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Bigger Is No Longer Better
by James Dunnigan
June 14, 2013

The state owned Ministry of Defense Industry of Azerbaijan has introduced a 12.7mm version of its Istiglal 14.5mm anti-material sniper rifle. The 12.7mm Mubariz sniper rifle is much lighter, at 15 kg (33 pounds) with a five round magazine. The Istiglal weighs 33.8 kg (74 pounds) and used a 14.5/114mm round compared to the 12.7/108mm in the Mubariz. A new version of the Istiglal weighs 28 kg (61.6 pounds) and both versions have an effective range of 3,000 meters.

The Azerbaijan firm manufactures a wide range of infantry weapons, including mortars, as well as armored trucks and many components for military equipment. The firm has exported its large caliber sniper rifles to Turkey and Pakistan. Turkey is planning licensed production of the Mubariz sniper rifle.

At the same time the 12.7mm sniper rifles are losing market share to lighter (6.8 kg/15 pound) 8.6mm rifles. These have proven to be quite accurate at very long ranges.

Four years ago a British sniper (corporal Craig Harrison) set a new distance record when he killed two Taliban in Afghanistan, at a range of 2,620 meters (8,596 feet). He did this with a L115A3 rifle firing the 8.6mm Lapua Magnum round. The previous record was held by a Canadian soldier (corporal Rob Furlong), who dropped an al Qaeda gunman at 2,573 meters (7,972 feet) in 2002, also in Afghanistan. Furlong, however, was using a 12.7mm (.50 caliber) rifle. These weapons are good at 2,000 meters or more but weigh twice as much as 8.6mm rifles.

Five years ago the British Army began replacing most of its 3,000 7.62mm L96A1 sniper rifles with one modified to use the .338 (8.6mm) Lapua Magnum caliber round. This Accuracy International "Super Magnum" rifle is basically an L96A1 "Arctic Warfare" rifle modified to handle the larger, 8.6mm Lapua Magnum round. The new rifle (the L115A1) weighed 6.8 kg (without a scope), was 1.27 meters (fifty inches) long, and had a 685mm (27 inch) barrel and a five round magazine.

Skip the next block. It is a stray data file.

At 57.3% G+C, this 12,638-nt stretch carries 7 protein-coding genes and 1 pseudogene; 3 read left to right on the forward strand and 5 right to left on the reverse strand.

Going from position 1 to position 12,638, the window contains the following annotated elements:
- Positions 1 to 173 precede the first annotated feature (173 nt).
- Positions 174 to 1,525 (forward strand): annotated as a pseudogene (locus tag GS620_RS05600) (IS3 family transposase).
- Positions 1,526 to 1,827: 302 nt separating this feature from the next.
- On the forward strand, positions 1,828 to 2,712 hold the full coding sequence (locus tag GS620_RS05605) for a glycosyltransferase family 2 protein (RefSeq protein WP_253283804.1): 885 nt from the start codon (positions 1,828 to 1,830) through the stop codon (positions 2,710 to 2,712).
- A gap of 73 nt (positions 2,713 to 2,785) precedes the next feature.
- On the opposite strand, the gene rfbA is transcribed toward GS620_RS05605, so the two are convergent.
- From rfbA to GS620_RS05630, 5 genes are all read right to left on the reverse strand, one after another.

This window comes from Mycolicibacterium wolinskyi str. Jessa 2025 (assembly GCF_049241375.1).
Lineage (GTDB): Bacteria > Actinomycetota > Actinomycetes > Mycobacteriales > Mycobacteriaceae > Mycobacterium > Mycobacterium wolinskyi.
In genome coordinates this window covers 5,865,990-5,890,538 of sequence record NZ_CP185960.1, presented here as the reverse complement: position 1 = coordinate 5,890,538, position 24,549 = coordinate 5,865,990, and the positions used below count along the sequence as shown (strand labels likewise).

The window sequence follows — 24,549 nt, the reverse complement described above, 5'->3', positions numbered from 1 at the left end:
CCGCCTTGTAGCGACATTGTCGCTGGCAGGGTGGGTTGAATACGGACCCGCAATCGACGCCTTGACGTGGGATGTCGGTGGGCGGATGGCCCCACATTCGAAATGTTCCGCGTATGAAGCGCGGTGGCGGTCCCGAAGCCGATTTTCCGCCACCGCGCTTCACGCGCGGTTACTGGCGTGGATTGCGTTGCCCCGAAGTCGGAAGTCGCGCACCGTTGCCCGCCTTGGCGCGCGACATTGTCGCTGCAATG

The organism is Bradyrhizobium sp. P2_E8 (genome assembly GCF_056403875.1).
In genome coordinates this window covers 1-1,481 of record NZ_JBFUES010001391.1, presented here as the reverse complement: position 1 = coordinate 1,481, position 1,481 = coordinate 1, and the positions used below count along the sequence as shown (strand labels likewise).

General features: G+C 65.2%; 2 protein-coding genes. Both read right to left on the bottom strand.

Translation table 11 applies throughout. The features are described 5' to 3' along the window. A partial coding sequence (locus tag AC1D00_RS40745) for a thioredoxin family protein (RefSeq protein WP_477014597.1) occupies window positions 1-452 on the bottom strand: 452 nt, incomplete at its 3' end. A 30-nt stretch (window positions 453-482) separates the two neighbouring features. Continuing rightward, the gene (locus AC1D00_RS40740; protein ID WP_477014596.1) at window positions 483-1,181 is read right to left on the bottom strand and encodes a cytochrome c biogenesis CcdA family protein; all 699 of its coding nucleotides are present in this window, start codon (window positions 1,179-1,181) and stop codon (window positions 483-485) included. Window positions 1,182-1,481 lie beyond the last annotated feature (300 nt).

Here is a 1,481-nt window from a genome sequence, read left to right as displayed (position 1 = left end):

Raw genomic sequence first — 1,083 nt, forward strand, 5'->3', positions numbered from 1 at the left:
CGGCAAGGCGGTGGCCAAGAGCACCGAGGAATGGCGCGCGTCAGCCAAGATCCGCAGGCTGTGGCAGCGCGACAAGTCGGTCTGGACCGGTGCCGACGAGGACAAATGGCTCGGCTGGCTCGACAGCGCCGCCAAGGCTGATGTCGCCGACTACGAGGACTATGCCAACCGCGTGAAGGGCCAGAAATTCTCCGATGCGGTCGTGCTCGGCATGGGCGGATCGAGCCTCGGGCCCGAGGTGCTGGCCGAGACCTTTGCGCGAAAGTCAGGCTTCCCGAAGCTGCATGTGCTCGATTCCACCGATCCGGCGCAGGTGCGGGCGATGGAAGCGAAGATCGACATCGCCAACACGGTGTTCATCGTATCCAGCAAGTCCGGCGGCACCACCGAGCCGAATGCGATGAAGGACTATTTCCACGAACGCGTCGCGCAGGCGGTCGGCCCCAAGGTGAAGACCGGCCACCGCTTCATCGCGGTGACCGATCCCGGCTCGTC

Snipers in Iraq, and especially Afghanistan, have been calling for a longer range round but found the 12.7mm (.50 caliber) weapons too heavy. The .338 (8.6mm) Lapua Magnum round has an effective range (about 1,500 meters) about 50 percent greater than the 7.62mm standard NATO round. Like most long range rounds, if the weather (clear) and winds (calm) are right, you can hit targets farther away. Those were the conditions Harrison encountered when he took his three shots (the third one hit the machine-gun the two Taliban were using).

The 8.6mm round entered use in the early 1990s, and became increasingly popular with police and military snipers. Dutch snipers have also used this round in Afghanistan with much success and have a decade of experience with these larger caliber rifles. Recognizing the popularity of the 8.6mm round, Barrett, the pioneer in 12.7mm sniper rifles, came out with a 7 kg (15.5 pound) version of its rifle, chambered for the 8.6mm.

Nevertheless, China has had success with several 12.7mm sniper rifles, exporting them to many countries as well as various rebel movements. Some of the Chinese manufacturers are private firms and all Chinese small arms manufacturers are free to export to just about anyone who can pay.


 

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